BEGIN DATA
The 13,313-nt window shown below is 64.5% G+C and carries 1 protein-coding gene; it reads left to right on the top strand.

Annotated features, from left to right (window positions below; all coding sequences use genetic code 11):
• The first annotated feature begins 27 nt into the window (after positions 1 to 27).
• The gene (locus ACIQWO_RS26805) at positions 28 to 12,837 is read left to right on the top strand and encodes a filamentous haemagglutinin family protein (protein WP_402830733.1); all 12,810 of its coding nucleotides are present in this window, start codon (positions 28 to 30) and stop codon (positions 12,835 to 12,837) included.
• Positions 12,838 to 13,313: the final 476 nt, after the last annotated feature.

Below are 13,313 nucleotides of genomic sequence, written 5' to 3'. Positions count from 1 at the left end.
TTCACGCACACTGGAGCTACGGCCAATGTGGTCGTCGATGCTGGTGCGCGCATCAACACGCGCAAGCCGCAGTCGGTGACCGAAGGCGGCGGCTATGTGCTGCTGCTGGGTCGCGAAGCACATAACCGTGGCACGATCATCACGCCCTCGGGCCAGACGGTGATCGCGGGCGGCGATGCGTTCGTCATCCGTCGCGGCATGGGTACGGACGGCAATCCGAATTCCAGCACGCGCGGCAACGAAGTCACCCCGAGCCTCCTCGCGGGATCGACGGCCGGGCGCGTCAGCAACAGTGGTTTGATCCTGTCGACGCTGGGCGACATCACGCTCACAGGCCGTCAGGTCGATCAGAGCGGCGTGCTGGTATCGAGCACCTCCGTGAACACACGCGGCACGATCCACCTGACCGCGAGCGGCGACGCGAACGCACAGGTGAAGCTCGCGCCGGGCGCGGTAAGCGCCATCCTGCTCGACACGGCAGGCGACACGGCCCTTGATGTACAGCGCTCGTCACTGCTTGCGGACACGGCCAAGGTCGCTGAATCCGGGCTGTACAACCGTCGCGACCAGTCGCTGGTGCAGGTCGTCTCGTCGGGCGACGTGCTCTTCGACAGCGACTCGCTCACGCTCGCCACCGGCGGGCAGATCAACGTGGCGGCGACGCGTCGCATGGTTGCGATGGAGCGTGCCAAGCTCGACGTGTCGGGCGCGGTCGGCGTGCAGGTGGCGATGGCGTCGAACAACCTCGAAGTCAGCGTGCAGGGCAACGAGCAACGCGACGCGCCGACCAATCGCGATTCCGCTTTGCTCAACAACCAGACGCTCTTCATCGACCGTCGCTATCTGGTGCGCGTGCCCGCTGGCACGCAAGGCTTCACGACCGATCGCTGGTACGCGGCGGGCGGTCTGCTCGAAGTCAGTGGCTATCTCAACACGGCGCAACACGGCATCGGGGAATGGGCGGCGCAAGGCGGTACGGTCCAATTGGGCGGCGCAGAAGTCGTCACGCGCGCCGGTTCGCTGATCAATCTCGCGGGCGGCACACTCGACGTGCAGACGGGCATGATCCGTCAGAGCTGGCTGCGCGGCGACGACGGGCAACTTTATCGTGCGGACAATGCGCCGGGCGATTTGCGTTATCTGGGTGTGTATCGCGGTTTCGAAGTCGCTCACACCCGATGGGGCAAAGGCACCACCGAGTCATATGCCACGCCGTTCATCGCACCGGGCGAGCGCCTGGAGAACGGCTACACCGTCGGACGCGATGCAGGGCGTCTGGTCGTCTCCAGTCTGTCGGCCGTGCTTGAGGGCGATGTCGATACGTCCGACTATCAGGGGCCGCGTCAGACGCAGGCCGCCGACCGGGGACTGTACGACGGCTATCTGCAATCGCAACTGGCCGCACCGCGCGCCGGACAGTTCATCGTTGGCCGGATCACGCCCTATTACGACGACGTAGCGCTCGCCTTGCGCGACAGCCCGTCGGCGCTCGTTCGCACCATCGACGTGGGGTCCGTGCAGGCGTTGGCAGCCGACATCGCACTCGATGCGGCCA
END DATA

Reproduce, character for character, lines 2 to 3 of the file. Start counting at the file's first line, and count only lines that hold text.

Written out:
Annotated features, from left to right (window positions below; all coding sequences use genetic code 11):
• The first annotated feature begins 27 nt into the window (after positions 1 to 27).